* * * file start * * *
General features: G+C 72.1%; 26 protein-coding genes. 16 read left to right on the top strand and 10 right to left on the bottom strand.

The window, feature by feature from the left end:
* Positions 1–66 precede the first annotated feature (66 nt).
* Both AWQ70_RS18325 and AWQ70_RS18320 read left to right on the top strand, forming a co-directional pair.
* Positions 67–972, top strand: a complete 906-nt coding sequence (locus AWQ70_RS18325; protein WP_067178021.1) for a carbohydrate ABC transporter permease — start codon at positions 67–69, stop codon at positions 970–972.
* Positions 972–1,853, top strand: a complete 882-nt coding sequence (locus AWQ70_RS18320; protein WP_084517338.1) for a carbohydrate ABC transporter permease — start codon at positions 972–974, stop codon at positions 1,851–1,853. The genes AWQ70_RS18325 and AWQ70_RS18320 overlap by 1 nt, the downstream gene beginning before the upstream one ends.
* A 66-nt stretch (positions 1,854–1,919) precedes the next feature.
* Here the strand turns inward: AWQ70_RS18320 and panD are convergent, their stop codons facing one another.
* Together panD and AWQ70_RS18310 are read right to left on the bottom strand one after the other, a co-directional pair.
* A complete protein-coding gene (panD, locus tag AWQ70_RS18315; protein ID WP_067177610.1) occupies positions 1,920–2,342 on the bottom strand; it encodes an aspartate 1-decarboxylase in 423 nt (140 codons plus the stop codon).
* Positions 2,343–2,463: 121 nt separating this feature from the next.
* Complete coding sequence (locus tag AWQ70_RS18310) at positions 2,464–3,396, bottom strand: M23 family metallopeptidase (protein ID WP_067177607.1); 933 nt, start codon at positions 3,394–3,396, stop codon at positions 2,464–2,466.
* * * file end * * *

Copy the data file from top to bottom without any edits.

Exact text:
General features: G+C 72.1%; 26 protein-coding genes. 16 read left to right on the top strand and 10 right to left on the bottom strand.

The window, feature by feature from the left end:
* Positions 1–66 precede the first annotated feature (66 nt).
* Both AWQ70_RS18325 and AWQ70_RS18320 read left to right on the top strand, forming a co-directional pair.
* Positions 67–972, top strand: a complete 906-nt coding sequence (locus AWQ70_RS18325; protein WP_067178021.1) for a carbohydrate ABC transporter permease — start codon at positions 67–69, stop codon at positions 970–972.
* Positions 972–1,853, top strand: a complete 882-nt coding sequence (locus AWQ70_RS18320; protein WP_084517338.1) for a carbohydrate ABC transporter permease — start codon at positions 972–974, stop codon at positions 1,851–1,853. The genes AWQ70_RS18325 and AWQ70_RS18320 overlap by 1 nt, the downstream gene beginning before the upstream one ends.
* A 66-nt stretch (positions 1,854–1,919) precedes the next feature.
* Here the strand turns inward: AWQ70_RS18320 and panD are convergent, their stop codons facing one another.
* Together panD and AWQ70_RS18310 are read right to left on the bottom strand one after the other, a co-directional pair.
* A complete protein-coding gene (panD, locus tag AWQ70_RS18315; protein ID WP_067177610.1) occupies positions 1,920–2,342 on the bottom strand; it encodes an aspartate 1-decarboxylase in 423 nt (140 codons plus the stop codon).
* Positions 2,343–2,463: 121 nt separating this feature from the next.
* Complete coding sequence (locus tag AWQ70_RS18310) at positions 2,464–3,396, bottom strand: M23 family metallopeptidase (protein ID WP_067177607.1); 933 nt, start codon at positions 3,394–3,396, stop codon at positions 2,464–2,466.